He said the volunteers with the Veterans Incarcerated Group are not supposed to ask about the inmate-veteran's offense, but some freely share it with them. Hall said one told him that he wanted drugs, knew where to get the drugs he wanted and was determined to do anything to get them.

He shot and killed two people, Hall said.

The inmates are in prison for excellent reasons; they're guilty of crimes, Hall and Hardy said. But the stress of combat might have sent them into a downward spiral, resulting in criminal behavior and an early intervention could have diverted them from committing a terrible crime.

Hall, who is retired from the U.S. Postal Service, said he worked with a Vietnam veteran who, like others who shared his war background, offered up a heart-breaking account of his time overseas.

"He was in the Army. He drank a lot. Then, he'd weep," said Hall. "He'd say, 'When we'd go out on patrol, we'd almost always bring back a body bag. We thought we'd be next.'"

Hardy said that's something the general public will not ever understand.

"That never goes away. Ever," he said. "I wasn't the same person when I came back,"Hardy said, whose worst night on patrol included a mortar attack with the man next to him withdrawn because of wounds. He crouched in a hole, hoping his M-16 rifle was loaded and that his Claymore mine was facing the right way.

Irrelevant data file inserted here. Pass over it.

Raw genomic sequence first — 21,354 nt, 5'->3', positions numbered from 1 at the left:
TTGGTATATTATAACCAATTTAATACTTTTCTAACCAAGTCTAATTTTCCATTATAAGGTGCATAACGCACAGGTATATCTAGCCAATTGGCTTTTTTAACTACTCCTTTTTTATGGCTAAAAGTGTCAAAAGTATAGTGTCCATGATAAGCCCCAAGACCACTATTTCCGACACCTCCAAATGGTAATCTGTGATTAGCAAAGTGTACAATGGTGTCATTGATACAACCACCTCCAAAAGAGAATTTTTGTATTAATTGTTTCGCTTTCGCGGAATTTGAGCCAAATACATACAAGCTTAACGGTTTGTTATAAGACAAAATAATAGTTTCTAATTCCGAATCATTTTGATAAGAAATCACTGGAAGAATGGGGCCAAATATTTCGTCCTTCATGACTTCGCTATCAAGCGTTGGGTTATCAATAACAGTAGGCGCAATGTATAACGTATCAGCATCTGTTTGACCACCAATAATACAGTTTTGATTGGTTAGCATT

The veterans group at the Stiles unit has a Korean conflict veteran and several Vietnam veterans.

Membership in the Veterans Incarcerated Group is a privilege the inmate must earn. If a corrections officer has to write up an inmate for an infraction, the veteran loses his position in the group and must wait at least six months to reapply for it. The most prestigious position is the color guard. Members are voted in by their peers.

The Vietnam Veterans of America is taking the lead on inmate outreach and said a newer group is beginning to form called Veterans of Modern Warfare, though there is not a Southeast Texas group as of yet.

Those veterans of Iraq and Afghanistan are similar to where Vietnam veterans were 30 years ago, Hardy and Hall said.

They have to make a living and don't have time to devote to healing emotional scars.

A Veterans Treatment Court could make a lot of difference, Hall and Hardy said.

"If it keeps one out of the Stiles unit, it's worth it," Hardy said.

Judge Larry Gist, who heads the county's Drug Impact Court, said he thinks specialty courts are necessary because of underlying behavior problems associated with criminal activity, like mental illness.

"It's designed to address a limited group of offenders," Gist said, referring to the drug court.

The same concept likely would translate well to a veterans treatment court, he said.

"It's a bad experience that drives criminal behavior," he said. "It works. Our drug counselors are ex-dopeheads. They know what's driving the (drug users). The purpose of the criminal justice system is to try to stop people from breaking the law. Nobody was stopping the behavior."

Gist said probation revocations in drug court cases are lower than the state average with about 10 percent suffering relapses. That means 90 percent aren't coming back to court for at least three years.

"I suspect you'd see the same ratio in veterans' cases," he said. "I am absolutely in favor of specialty courts. All the laws of criminal procedure apply. In drug court, we can concentrate on the offender instead of over there (traditional criminal courts) where the focus is on the terrible crimes."